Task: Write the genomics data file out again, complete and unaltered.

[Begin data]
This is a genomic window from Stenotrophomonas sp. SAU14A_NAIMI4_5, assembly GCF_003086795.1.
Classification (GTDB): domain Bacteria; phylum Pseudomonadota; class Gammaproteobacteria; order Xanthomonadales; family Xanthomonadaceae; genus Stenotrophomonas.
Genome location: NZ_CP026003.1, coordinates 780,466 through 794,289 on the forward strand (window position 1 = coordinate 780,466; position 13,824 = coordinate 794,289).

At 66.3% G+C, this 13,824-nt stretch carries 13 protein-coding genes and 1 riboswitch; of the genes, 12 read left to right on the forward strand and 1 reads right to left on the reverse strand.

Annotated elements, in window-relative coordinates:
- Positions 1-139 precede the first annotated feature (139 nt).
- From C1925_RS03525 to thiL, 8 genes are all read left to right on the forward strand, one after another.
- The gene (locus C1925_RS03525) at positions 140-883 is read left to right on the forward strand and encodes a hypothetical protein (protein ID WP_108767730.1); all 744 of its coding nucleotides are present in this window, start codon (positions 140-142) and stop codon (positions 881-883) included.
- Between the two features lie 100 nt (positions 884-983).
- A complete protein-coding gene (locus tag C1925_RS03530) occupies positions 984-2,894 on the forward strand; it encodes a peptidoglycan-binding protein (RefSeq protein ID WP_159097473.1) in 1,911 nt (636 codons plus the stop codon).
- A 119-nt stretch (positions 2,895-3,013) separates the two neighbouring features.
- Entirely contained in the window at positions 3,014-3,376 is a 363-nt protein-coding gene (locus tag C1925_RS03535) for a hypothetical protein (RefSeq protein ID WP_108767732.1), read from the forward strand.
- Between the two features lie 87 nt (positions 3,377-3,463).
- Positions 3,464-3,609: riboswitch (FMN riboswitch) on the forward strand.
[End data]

This is a genomic window from Stenotrophomonas sp. SAU14A_NAIMI4_5, assembly GCF_003086795.1.
Classification (GTDB): domain Bacteria; phylum Pseudomonadota; class Gammaproteobacteria; order Xanthomonadales; family Xanthomonadaceae; genus Stenotrophomonas.
Genome location: NZ_CP026003.1, coordinates 780,466 through 794,289 on the forward strand (window position 1 = coordinate 780,466; position 13,824 = coordinate 794,289).

At 66.3% G+C, this 13,824-nt stretch carries 13 protein-coding genes and 1 riboswitch; of the genes, 12 read left to right on the forward strand and 1 reads right to left on the reverse strand.

Annotated elements, in window-relative coordinates:
- Positions 1-139 precede the first annotated feature (139 nt).
- From C1925_RS03525 to thiL, 8 genes are all read left to right on the forward strand, one after another.
- The gene (locus C1925_RS03525) at positions 140-883 is read left to right on the forward strand and encodes a hypothetical protein (protein ID WP_108767730.1); all 744 of its coding nucleotides are present in this window, start codon (positions 140-142) and stop codon (positions 881-883) included.
- Between the two features lie 100 nt (positions 884-983).
- A complete protein-coding gene (locus tag C1925_RS03530) occupies positions 984-2,894 on the forward strand; it encodes a peptidoglycan-binding protein (RefSeq protein ID WP_159097473.1) in 1,911 nt (636 codons plus the stop codon).
- A 119-nt stretch (positions 2,895-3,013) separates the two neighbouring features.
- Entirely contained in the window at positions 3,014-3,376 is a 363-nt protein-coding gene (locus tag C1925_RS03535) for a hypothetical protein (RefSeq protein ID WP_108767732.1), read from the forward strand.
- Between the two features lie 87 nt (positions 3,377-3,463).
- Positions 3,464-3,609: riboswitch (FMN riboswitch) on the forward strand.